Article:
The University of Texas at Austin Center for Electromechanics (UT-CEM) conducted development and testing of a 3 MW high speed generator and turbine drive system for a hybrid vehicle propulsion system as a part of the Advanced Locomotive Propulsion System (ALPS) Program [1]. Several critical design issues were identified that apply to high speed wound field synchronous generators and turbine drive systems. The focus of the paper is directed to the more aggressive designs that, like ALPS, are intended to maximize the power density of the turbine/generator package. Design issues addressed by the paper include: • Thermal management for the armature and field windings; • Structural support and insulation of the rotating field winding; • Design of the brushless exciter and rotating diode array; • Design of the rotor bearings, seals, and dampers; • System dynamic response to sudden load changes. The results of trade studies for selection of the generator technology (wound field, permanent magnet, high temperature superconducting) will also be presented to identify key size/weight and cost drivers in the design process. Lessons learned during the fabrication, assembly, and testing of the ALPS generator will be discussed in this paper, in particular, issues concerning the high pressure stator air cooling system, improvements to the field winding insulation, and field coil installation techniques will be addressed. A companion paper will present the results of testing the high-speed generator and turbine drive system to a 1.5 MW power level at NAVSEA (Philadelphia, PA) and UT-CEM with a fixed resistive load.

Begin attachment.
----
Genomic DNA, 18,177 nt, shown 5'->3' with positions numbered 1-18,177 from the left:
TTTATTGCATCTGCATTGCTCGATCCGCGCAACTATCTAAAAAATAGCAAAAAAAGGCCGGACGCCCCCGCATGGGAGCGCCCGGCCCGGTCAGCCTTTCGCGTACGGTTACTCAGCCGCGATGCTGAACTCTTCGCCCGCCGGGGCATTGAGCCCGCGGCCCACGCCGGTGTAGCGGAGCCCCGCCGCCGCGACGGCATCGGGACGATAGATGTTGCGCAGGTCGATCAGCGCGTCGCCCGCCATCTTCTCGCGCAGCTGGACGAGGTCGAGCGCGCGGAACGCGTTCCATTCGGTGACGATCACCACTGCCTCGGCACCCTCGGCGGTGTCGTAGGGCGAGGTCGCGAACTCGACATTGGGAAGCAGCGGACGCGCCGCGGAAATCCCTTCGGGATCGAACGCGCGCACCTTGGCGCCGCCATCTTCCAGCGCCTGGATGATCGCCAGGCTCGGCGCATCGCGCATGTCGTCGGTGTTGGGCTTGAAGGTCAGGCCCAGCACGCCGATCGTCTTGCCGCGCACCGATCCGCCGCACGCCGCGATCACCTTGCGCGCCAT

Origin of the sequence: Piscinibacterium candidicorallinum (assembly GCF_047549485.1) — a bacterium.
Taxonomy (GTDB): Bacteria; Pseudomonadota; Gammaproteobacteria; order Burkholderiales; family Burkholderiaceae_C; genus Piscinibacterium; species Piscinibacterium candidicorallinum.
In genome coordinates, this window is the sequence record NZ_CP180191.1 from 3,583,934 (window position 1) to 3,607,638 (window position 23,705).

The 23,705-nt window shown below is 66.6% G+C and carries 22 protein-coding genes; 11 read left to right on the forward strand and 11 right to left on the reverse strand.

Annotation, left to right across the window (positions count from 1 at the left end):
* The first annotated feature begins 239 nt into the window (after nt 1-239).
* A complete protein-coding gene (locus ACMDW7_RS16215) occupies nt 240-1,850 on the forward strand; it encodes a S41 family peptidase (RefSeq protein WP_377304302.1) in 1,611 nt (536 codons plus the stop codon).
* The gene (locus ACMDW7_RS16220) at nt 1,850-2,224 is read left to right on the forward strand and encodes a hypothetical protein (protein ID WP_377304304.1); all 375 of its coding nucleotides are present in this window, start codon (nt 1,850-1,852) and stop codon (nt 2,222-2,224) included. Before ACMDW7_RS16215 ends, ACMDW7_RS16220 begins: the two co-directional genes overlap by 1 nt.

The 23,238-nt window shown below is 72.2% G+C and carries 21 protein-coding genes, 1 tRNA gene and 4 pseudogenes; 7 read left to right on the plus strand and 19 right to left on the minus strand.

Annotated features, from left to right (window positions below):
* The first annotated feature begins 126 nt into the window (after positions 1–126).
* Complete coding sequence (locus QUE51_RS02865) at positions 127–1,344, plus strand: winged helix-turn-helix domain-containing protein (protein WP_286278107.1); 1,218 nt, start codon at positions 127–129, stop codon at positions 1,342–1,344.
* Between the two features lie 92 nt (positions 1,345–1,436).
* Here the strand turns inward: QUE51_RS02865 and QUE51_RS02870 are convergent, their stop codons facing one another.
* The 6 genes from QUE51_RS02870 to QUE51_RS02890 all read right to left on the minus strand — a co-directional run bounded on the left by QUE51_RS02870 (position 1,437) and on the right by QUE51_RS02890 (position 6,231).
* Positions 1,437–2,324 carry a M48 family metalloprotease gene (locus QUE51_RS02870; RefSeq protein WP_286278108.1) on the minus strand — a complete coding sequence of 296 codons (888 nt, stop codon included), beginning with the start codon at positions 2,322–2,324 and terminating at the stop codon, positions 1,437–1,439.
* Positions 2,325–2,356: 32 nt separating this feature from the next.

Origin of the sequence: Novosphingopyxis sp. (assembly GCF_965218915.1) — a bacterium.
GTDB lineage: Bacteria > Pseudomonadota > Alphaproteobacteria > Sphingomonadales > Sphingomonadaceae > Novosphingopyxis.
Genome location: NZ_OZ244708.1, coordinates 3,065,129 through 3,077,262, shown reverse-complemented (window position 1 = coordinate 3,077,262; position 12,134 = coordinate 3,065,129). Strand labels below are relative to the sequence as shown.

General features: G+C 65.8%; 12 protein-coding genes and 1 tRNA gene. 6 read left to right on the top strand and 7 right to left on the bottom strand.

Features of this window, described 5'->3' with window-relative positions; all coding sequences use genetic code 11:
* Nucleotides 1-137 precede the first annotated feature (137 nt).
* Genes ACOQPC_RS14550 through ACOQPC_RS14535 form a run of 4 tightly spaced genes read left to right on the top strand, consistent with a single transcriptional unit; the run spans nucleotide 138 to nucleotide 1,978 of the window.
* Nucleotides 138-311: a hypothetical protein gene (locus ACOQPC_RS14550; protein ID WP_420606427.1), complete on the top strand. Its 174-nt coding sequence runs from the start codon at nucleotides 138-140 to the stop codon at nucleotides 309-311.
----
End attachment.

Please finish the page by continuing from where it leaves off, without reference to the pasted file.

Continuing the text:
This content is only available via PDF.
You do not currently have access to this content.